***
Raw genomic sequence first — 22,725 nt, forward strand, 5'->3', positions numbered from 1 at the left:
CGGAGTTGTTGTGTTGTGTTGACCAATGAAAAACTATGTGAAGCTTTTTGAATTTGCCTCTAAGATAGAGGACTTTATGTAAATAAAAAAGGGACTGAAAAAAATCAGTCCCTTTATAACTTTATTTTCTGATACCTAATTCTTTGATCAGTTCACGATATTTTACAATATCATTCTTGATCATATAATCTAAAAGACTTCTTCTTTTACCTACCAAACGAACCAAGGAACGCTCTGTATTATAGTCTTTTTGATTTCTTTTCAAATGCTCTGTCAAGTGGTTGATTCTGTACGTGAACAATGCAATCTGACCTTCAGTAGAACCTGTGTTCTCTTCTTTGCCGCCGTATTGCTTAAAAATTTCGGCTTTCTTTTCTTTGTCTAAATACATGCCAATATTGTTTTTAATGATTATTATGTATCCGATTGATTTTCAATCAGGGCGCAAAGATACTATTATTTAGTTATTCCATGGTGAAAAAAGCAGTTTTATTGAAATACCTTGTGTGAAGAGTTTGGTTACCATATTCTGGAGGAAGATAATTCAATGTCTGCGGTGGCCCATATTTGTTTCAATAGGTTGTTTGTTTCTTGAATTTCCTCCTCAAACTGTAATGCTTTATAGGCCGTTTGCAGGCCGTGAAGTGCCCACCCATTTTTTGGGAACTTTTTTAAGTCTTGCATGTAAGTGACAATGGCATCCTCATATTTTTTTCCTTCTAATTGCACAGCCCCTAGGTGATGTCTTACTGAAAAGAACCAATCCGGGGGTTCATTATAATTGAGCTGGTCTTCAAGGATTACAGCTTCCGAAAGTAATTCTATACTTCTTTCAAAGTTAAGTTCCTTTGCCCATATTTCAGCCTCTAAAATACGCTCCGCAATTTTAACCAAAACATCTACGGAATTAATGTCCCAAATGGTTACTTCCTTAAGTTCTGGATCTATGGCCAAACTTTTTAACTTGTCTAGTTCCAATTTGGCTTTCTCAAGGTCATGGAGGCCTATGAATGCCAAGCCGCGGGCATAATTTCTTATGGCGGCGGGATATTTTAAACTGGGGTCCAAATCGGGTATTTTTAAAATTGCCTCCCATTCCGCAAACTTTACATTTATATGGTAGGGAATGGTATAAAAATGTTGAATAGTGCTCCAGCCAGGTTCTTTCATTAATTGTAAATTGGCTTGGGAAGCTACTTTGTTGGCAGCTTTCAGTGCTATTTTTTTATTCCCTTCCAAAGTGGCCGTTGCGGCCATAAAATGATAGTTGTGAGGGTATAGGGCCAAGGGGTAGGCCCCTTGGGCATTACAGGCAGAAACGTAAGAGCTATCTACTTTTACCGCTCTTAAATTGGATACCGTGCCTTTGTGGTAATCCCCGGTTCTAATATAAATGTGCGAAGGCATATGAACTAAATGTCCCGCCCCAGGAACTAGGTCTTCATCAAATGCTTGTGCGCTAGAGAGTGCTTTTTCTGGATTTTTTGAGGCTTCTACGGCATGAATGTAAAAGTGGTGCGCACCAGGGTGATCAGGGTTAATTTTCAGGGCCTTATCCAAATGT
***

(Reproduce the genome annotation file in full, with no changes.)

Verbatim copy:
Raw genomic sequence first — 22,725 nt, forward strand, 5'->3', positions numbered from 1 at the left:
CGGAGTTGTTGTGTTGTGTTGACCAATGAAAAACTATGTGAAGCTTTTTGAATTTGCCTCTAAGATAGAGGACTTTATGTAAATAAAAAAGGGACTGAAAAAAATCAGTCCCTTTATAACTTTATTTTCTGATACCTAATTCTTTGATCAGTTCACGATATTTTACAATATCATTCTTGATCATATAATCTAAAAGACTTCTTCTTTTACCTACCAAACGAACCAAGGAACGCTCTGTATTATAGTCTTTTTGATTTCTTTTCAAATGCTCTGTCAAGTGGTTGATTCTGTACGTGAACAATGCAATCTGACCTTCAGTAGAACCTGTGTTCTCTTCTTTGCCGCCGTATTGCTTAAAAATTTCGGCTTTCTTTTCTTTGTCTAAATACATGCCAATATTGTTTTTAATGATTATTATGTATCCGATTGATTTTCAATCAGGGCGCAAAGATACTATTATTTAGTTATTCCATGGTGAAAAAAGCAGTTTTATTGAAATACCTTGTGTGAAGAGTTTGGTTACCATATTCTGGAGGAAGATAATTCAATGTCTGCGGTGGCCCATATTTGTTTCAATAGGTTGTTTGTTTCTTGAATTTCCTCCTCAAACTGTAATGCTTTATAGGCCGTTTGCAGGCCGTGAAGTGCCCACCCATTTTTTGGGAACTTTTTTAAGTCTTGCATGTAAGTGACAATGGCATCCTCATATTTTTTTCCTTCTAATTGCACAGCCCCTAGGTGATGTCTTACTGAAAAGAACCAATCCGGGGGTTCATTATAATTGAGCTGGTCTTCAAGGATTACAGCTTCCGAAAGTAATTCTATACTTCTTTCAAAGTTAAGTTCCTTTGCCCATATTTCAGCCTCTAAAATACGCTCCGCAATTTTAACCAAAACATCTACGGAATTAATGTCCCAAATGGTTACTTCCTTAAGTTCTGGATCTATGGCCAAACTTTTTAACTTGTCTAGTTCCAATTTGGCTTTCTCAAGGTCATGGAGGCCTATGAATGCCAAGCCGCGGGCATAATTTCTTATGGCGGCGGGATATTTTAAACTGGGGTCCAAATCGGGTATTTTTAAAATTGCCTCCCATTCCGCAAACTTTACATTTATATGGTAGGGAATGGTATAAAAATGTTGAATAGTGCTCCAGCCAGGTTCTTTCATTAATTGTAAATTGGCTTGGGAAGCTACTTTGTTGGCAGCTTTCAGTGCTATTTTTTTATTCCCTTCCAAAGTGGCCGTTGCGGCCATAAAATGATAGTTGTGAGGGTATAGGGCCAAGGGGTAGGCCCCTTGGGCATTACAGGCAGAAACGTAAGAGCTATCTACTTTTACCGCTCTTAAATTGGATACCGTGCCTTTGTGGTAATCCCCGGTTCTAATATAAATGTGCGAAGGCATATGAACTAAATGTCCCGCCCCAGGAACTAGGTCTTCATCAAATGCTTGTGCGCTAGAGAGTGCTTTTTCTGGATTTTTTGAGGCTTCTACGGCATGAATGTAAAAGTGGTGCGCACCAGGGTGATCAGGGTTAATTTTCAGGGCCTTATCCAAATGT